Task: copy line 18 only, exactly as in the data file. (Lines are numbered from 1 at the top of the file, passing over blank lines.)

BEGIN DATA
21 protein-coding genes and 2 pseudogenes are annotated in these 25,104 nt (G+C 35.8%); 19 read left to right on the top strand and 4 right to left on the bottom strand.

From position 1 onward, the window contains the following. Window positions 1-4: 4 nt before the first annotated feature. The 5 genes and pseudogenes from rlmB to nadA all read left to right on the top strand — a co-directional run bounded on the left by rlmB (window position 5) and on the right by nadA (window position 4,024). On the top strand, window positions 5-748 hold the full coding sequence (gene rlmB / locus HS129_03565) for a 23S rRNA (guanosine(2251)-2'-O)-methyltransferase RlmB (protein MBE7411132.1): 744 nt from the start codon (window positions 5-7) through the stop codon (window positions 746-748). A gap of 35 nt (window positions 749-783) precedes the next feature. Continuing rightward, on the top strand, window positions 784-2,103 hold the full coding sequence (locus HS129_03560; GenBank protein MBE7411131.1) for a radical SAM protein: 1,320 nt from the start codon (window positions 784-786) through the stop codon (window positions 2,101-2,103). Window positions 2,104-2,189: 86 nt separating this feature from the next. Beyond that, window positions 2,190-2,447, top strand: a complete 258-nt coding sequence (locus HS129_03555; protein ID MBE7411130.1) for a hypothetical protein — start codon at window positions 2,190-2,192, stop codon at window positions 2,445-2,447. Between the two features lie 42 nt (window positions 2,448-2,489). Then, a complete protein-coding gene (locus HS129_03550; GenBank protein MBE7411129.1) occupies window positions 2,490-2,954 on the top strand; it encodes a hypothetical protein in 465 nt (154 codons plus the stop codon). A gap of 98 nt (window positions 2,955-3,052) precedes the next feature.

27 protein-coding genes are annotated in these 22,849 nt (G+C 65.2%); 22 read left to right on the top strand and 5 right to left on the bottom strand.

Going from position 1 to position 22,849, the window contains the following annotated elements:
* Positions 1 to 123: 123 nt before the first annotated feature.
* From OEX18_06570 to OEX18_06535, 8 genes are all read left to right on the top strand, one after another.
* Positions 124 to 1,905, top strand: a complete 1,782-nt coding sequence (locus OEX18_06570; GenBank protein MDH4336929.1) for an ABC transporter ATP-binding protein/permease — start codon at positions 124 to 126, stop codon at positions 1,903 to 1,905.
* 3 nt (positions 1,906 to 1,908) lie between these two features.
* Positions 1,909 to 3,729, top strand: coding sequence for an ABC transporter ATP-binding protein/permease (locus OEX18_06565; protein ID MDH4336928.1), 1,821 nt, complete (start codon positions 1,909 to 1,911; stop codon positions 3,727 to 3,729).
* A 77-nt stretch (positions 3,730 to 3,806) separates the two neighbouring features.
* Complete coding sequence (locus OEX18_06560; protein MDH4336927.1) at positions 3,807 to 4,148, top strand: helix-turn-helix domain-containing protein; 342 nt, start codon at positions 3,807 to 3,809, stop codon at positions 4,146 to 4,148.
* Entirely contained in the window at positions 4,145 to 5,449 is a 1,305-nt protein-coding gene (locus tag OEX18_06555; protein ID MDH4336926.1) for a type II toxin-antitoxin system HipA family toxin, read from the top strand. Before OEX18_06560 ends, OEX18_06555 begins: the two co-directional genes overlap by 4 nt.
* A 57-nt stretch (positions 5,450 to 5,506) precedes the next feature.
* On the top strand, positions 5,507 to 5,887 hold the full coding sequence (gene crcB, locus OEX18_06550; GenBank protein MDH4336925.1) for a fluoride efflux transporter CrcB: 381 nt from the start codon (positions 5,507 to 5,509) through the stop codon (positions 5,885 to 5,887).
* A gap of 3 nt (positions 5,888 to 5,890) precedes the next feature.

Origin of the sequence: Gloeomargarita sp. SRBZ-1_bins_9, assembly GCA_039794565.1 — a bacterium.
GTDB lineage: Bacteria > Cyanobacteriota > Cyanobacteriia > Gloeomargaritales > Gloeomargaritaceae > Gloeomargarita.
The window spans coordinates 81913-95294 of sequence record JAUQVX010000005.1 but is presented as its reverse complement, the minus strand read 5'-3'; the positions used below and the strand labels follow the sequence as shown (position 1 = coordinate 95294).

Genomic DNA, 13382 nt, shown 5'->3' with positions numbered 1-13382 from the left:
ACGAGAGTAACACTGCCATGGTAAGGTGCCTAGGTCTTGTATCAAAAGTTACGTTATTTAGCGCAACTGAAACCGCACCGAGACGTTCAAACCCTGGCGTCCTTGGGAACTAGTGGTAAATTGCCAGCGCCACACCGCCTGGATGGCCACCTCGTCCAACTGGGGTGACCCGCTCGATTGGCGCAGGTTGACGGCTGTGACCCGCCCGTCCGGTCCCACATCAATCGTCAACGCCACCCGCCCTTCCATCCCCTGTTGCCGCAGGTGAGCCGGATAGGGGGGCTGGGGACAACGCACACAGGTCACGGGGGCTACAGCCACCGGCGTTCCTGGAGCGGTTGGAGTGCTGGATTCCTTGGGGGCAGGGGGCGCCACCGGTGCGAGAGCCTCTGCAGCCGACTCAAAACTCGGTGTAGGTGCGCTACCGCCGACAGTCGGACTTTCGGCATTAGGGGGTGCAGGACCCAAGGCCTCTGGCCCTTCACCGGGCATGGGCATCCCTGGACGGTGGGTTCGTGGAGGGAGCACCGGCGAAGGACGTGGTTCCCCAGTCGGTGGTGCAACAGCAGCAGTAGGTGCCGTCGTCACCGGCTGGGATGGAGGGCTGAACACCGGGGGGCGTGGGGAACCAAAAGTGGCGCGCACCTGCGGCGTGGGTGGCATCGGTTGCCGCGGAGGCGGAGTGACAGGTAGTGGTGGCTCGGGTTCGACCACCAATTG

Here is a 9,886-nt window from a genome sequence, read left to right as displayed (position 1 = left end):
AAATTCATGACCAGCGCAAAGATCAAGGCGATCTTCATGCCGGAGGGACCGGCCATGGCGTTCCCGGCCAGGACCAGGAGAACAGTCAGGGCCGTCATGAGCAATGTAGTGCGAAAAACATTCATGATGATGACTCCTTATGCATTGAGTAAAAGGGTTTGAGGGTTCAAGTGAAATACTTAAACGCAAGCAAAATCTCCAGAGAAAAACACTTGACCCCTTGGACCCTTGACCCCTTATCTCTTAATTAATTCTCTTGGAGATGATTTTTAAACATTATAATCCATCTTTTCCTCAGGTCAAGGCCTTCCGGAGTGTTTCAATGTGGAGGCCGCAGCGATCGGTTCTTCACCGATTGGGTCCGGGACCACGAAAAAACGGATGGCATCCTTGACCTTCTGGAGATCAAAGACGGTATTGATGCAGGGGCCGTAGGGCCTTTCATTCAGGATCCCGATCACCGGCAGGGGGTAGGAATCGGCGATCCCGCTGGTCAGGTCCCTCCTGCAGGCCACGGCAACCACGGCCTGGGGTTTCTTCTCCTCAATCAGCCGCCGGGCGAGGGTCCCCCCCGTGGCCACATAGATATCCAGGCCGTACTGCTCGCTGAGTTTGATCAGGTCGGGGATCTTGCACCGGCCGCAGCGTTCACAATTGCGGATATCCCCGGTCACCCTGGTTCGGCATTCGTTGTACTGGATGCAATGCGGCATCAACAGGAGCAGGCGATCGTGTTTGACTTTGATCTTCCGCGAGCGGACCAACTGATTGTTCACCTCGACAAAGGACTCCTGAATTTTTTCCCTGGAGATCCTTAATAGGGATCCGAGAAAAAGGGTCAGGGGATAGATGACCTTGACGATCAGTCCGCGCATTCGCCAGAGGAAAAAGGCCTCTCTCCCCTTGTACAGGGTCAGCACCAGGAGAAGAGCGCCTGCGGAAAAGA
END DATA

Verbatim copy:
The window spans coordinates 81913-95294 of sequence record JAUQVX010000005.1 but is presented as its reverse complement, the minus strand read 5'-3'; the positions used below and the strand labels follow the sequence as shown (position 1 = coordinate 95294).